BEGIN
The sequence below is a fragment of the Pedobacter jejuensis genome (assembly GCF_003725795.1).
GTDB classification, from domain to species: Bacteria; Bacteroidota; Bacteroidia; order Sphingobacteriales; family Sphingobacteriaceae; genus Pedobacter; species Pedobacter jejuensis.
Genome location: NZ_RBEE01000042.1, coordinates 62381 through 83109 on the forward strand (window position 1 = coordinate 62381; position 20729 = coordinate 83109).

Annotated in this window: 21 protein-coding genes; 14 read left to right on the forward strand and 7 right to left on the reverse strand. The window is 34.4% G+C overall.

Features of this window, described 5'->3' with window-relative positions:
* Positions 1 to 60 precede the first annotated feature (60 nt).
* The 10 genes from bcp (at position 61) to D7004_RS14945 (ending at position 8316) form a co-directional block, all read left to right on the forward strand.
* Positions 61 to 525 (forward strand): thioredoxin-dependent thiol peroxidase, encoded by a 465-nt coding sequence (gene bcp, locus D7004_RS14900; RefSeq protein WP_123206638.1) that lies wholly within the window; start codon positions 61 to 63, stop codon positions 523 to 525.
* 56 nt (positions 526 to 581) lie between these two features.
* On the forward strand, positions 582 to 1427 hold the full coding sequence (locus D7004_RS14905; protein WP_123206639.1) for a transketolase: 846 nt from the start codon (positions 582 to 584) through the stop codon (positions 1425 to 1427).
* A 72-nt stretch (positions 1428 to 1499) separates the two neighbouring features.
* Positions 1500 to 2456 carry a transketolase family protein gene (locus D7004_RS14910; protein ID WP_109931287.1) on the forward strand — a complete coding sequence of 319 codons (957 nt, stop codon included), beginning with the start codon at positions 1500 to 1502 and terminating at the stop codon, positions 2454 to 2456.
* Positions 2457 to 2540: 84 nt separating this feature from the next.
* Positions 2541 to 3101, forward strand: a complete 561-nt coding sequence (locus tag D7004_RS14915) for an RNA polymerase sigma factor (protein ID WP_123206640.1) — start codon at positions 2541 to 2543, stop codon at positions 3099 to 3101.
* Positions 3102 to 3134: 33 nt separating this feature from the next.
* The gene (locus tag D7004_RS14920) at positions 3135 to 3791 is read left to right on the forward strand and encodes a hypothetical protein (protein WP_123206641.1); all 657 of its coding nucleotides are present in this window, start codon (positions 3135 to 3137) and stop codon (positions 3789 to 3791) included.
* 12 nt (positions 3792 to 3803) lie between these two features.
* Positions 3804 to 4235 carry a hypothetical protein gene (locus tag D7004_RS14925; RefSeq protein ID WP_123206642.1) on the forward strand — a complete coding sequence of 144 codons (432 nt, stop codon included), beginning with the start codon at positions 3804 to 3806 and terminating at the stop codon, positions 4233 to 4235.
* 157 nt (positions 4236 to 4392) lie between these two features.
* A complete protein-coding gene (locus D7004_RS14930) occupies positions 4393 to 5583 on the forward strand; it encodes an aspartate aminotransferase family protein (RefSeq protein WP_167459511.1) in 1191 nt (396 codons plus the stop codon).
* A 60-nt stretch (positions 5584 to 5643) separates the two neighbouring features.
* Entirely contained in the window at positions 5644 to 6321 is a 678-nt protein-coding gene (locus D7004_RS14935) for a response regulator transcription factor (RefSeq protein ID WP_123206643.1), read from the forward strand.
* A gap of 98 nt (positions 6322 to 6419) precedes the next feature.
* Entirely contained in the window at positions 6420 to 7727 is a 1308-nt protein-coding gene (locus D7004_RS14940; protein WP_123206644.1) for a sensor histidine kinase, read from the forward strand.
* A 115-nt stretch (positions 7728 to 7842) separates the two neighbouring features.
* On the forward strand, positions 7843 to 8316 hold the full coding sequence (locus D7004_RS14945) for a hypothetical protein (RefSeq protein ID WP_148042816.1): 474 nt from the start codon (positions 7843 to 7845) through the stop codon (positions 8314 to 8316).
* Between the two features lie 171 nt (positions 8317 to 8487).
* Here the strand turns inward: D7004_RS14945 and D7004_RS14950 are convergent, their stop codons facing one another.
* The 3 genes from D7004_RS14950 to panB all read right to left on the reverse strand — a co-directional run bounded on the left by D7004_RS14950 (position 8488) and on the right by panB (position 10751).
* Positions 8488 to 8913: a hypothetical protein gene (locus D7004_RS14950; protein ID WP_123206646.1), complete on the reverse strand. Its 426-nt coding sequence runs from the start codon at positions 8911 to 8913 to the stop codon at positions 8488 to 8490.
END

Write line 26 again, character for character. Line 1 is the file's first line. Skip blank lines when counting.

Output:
* On the forward strand, positions 7843 to 8316 hold the full coding sequence (locus D7004_RS14945) for a hypothetical protein (RefSeq protein ID WP_148042816.1): 474 nt from the start codon (positions 7843 to 7845) through the stop codon (positions 8314 to 8316).